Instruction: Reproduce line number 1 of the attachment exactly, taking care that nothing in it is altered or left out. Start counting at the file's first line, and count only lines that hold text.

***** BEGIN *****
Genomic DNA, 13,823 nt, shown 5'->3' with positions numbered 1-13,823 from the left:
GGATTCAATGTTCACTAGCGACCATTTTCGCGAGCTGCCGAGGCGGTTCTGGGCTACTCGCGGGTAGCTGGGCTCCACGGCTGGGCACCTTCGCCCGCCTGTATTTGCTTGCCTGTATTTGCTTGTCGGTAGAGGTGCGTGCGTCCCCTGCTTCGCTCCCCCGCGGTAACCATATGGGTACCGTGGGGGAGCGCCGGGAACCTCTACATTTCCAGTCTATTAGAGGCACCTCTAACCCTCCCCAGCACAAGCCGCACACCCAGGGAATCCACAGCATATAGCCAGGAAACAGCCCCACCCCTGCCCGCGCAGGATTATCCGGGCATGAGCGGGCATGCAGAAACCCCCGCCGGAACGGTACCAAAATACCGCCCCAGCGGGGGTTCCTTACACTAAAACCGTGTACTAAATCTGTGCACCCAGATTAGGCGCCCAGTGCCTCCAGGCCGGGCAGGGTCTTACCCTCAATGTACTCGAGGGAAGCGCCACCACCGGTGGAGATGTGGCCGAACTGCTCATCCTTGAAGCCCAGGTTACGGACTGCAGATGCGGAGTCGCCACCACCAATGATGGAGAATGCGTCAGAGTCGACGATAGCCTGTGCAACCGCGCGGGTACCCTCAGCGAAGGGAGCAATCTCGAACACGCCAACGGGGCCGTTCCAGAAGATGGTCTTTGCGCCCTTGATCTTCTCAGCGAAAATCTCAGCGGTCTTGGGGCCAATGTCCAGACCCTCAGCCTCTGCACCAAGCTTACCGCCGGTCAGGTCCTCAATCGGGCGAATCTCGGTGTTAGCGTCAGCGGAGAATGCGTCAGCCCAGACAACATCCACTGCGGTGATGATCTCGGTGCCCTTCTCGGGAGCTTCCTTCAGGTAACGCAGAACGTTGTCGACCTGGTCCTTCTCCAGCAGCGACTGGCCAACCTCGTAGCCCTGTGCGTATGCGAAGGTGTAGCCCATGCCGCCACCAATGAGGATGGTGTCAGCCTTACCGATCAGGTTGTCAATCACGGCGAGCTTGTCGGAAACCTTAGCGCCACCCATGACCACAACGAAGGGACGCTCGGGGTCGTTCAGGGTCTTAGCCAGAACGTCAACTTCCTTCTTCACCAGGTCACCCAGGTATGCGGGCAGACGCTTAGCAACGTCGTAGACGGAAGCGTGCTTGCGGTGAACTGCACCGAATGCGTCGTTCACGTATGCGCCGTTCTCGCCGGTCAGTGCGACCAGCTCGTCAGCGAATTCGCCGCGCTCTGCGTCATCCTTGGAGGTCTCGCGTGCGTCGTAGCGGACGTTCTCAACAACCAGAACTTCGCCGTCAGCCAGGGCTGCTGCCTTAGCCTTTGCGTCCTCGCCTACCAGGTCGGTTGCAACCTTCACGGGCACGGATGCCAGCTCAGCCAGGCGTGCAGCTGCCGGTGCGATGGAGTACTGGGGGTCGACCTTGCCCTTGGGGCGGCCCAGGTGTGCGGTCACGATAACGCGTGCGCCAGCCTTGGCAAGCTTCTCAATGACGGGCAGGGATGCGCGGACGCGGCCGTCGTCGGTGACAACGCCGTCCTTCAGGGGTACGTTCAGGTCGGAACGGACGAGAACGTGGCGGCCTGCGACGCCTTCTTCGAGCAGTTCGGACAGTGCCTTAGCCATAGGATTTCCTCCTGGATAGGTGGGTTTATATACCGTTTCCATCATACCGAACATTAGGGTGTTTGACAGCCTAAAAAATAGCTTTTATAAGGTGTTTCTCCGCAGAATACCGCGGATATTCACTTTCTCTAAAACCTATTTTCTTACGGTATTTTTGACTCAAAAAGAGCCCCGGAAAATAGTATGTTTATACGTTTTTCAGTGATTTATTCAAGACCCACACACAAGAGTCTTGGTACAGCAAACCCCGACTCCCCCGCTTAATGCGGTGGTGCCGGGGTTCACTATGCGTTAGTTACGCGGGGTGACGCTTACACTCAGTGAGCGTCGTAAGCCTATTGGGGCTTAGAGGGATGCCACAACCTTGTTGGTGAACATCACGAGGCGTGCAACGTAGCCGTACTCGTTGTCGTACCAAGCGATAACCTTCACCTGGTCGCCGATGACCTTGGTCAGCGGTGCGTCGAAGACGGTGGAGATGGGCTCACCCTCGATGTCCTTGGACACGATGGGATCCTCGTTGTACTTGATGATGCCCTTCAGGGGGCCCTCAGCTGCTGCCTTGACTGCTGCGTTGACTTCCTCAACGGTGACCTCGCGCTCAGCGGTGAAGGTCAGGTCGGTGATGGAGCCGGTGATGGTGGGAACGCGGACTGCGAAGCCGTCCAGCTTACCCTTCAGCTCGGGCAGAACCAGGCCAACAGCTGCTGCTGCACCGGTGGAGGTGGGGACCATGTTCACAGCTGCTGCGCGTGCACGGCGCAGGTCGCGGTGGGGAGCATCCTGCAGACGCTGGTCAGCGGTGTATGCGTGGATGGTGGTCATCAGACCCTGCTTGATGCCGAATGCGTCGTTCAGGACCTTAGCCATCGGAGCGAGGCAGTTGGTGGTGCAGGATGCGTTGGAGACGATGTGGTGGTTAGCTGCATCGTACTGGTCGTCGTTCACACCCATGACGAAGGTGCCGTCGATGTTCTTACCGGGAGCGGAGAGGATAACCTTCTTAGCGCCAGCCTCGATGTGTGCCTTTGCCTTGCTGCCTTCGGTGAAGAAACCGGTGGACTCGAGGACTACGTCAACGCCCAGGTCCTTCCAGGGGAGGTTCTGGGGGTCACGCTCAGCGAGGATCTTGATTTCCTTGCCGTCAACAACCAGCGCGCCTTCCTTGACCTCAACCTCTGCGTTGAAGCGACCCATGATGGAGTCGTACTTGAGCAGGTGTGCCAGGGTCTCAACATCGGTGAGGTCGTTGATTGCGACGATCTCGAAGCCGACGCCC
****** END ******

Genomic DNA, 13,823 nt, shown 5'->3' with positions numbered 1-13,823 from the left: